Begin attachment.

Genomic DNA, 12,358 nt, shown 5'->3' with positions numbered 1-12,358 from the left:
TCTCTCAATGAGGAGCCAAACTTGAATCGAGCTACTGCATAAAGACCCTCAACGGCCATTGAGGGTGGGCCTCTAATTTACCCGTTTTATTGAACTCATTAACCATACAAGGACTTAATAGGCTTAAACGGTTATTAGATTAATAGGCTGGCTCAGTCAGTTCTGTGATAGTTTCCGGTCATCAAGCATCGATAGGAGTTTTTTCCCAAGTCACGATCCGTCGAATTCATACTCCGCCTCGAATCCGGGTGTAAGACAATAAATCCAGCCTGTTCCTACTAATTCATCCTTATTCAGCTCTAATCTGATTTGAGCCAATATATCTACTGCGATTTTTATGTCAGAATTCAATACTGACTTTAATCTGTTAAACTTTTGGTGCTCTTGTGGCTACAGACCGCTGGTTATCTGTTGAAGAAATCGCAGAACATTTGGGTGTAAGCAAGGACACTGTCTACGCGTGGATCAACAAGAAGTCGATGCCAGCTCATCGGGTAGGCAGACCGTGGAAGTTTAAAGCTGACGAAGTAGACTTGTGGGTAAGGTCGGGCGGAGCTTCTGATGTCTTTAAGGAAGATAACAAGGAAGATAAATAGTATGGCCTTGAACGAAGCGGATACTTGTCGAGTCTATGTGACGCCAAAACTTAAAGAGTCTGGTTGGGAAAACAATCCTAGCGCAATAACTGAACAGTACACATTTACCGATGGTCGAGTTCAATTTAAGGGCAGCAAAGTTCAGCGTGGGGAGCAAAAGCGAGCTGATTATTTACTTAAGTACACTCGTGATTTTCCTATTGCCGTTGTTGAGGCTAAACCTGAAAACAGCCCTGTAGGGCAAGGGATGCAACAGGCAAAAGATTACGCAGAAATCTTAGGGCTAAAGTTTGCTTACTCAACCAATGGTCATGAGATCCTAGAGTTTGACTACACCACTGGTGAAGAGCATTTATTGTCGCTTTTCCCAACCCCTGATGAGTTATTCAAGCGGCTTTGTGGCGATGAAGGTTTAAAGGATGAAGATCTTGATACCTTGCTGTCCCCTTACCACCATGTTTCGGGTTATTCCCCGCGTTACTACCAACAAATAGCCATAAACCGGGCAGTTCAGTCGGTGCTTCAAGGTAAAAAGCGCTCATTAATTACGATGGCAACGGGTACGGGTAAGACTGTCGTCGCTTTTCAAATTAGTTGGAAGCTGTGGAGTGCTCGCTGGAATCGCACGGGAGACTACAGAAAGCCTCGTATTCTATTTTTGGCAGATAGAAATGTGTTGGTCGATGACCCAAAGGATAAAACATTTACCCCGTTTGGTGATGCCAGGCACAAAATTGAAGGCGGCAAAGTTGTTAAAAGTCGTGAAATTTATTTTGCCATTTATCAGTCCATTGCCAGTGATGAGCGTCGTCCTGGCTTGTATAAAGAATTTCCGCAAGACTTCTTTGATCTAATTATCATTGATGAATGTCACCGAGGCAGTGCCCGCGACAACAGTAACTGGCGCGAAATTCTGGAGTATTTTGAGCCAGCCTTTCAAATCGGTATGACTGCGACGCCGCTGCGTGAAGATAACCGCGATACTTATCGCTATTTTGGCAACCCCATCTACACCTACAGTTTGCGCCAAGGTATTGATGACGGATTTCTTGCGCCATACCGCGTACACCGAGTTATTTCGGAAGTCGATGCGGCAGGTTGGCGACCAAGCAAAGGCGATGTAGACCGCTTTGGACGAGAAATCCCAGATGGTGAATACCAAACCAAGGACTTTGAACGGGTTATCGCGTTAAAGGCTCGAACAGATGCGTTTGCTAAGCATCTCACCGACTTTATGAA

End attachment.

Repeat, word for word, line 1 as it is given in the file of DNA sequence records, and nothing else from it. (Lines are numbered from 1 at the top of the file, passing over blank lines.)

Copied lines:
Genomic DNA, 12,358 nt, shown 5'->3' with positions numbered 1-12,358 from the left: